Four Way Books
$15.95, 84 pages
Review by Rachel Mennies
In Greek myth, the seven sisters we call Pleiades committed suicide after the death of their father, the titan Atlas (tasked with separating the heavens from the earth upon his back). While alive, each individual sister lived at the mercy of the impulses of various gods and men, sometimes even bearing their children; in their individual mythologies, their legacies are not kept separate from the ones men made with them or onto them, and they appear in our sky today as a unit of sisters—bound together as stars.
In Blood, Sparrows and Sparrows (Four Way Books), the poet Eugenia Leigh’s first collection, we meet Sisters; we meet Father, too, and Mother. Leigh builds these figures out to the scale of myth throughout her book, both as forces bound together by trauma and as personae often compromised by their fraught, epic-scaled loves. Steeped in questioning worship and a profound hunger for bodily life, the speakers of Leigh’s gorgeously imagistic, lyric book search for ways out of and back into the family unit, casting an unflinching stare on abuse, desire, and the destruction wreaked by both forces. Continue reading
Texas Tech University Press
79 pages, $17.56
Review by Ryan Rydzewski
“What good is storytelling,” someone asks the speaker in Rachel Mennies’s first poetry collection, The Glad Hand of God Points Backwards, “if I can’t tell you stories the way I want to?”
The question implies an elusive truth in the stories we tell each other—stories altered, perhaps, by embellishment, by the unreliability of memory, or by lies of omission; stories modified to spare their receivers pain. But what happens when we stake our identities on such stories? What if those stories define not only ourselves, but also our culture and where we come from? Does the avoidance of pain really outweigh the importance of truth? What good are stories about our past, after all, if we can’t lean on them with confidence in our present?
The winner of Texas Tech University Press’ Walt McDonald First Book Prize, The Glad Hand of God Points Backwards tackles these questions by peeling back thick layers of memory and family history. The speaker, a Jewish woman in modern America, attempts to reconcile her grandmother’s stories with the historical facts available to her, and ends up relearning her own identity in the process. Mennies’s poems—steeped in religion, Jewish history, and carefully chosen imagery—are both straightforward enough for clarity and sparse enough to leave room for implication. Continue reading
–Interview by Rachel Mennies
Rachel Mennies: We’ve talked a lot about you seeing yourself as both a visual artist and a writer—I was curious if you could talk a little bit about a “hybrid novel,” the term you use to describe A Film About Billy?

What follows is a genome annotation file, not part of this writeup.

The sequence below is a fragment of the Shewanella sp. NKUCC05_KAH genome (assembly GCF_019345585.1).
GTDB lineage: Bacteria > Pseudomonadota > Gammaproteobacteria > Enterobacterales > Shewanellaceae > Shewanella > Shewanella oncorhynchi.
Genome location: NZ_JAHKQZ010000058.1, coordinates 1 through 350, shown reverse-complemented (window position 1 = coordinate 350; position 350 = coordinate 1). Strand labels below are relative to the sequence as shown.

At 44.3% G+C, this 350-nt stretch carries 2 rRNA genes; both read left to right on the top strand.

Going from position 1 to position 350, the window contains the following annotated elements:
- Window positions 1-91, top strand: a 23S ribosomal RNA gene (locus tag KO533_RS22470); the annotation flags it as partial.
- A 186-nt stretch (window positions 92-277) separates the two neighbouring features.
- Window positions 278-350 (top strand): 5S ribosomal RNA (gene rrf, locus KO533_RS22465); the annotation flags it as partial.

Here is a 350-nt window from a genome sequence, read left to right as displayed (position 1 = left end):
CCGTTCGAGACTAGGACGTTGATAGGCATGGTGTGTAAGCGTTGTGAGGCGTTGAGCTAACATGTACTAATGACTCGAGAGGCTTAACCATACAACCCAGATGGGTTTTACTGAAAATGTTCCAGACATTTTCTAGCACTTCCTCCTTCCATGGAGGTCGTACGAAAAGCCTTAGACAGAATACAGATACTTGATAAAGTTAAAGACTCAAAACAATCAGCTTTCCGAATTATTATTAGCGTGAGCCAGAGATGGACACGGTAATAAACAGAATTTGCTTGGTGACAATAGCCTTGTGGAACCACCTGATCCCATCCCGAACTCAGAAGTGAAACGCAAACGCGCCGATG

Daniel McCloskey: I call my book a hybrid novel because it’s a novel that has comics in it. The book has 250 pages and about 80 of those are comics pages, but that term could apply to a broad range of longish narratives that integrate non-traditional elements.
RM: Okay—so that’s one way to distinguish it from, say, a more traditional graphic novel?
DM: Yes. A Film About Billy is more of a true prose book that has chunks of comics in it. It’s a novel about a kid filming a documentary about his dead friend during an international suicide epidemic—so it was important for me to have this character show part of his documentary. [My original] screenplay format wasn’t working, so I decided the text needed comics to give that glimpse. Continue reading
Six Gallery Press (distributed by Birdcage Bottom Books; reprint distributed by Small Press Distribution)
248 pages, $12
Review by Rachel Mennies
Collin, the teenage protagonist in Daniel McCloskey’s comics-prose hybrid novel A Film About Billy, has a movie to make about his dead friend William, and a seven thousand dollar grant from the enigmatic Mint Foundation to complete it. Billy jumped in front of the train tracks near a military base in Canyon City, Pennsylvania, not far from Pittsburgh; his body takes the blow so hard that his friends find pieces of him for miles up and down the tracks—a piece of his long black hair, a discernable shard of his skull. McCloskey’s first book follows Collin, the narrator of the book’s prose sections and the creator of the documentary film represented in the book’s comics frames, through what first appears to be the ordinary process of mourning a sudden loss, and later manifests as a wildly dystopian tale of an international suicide epidemic and a government plot far more bizarre than anything Collin—or the world—could have imagined.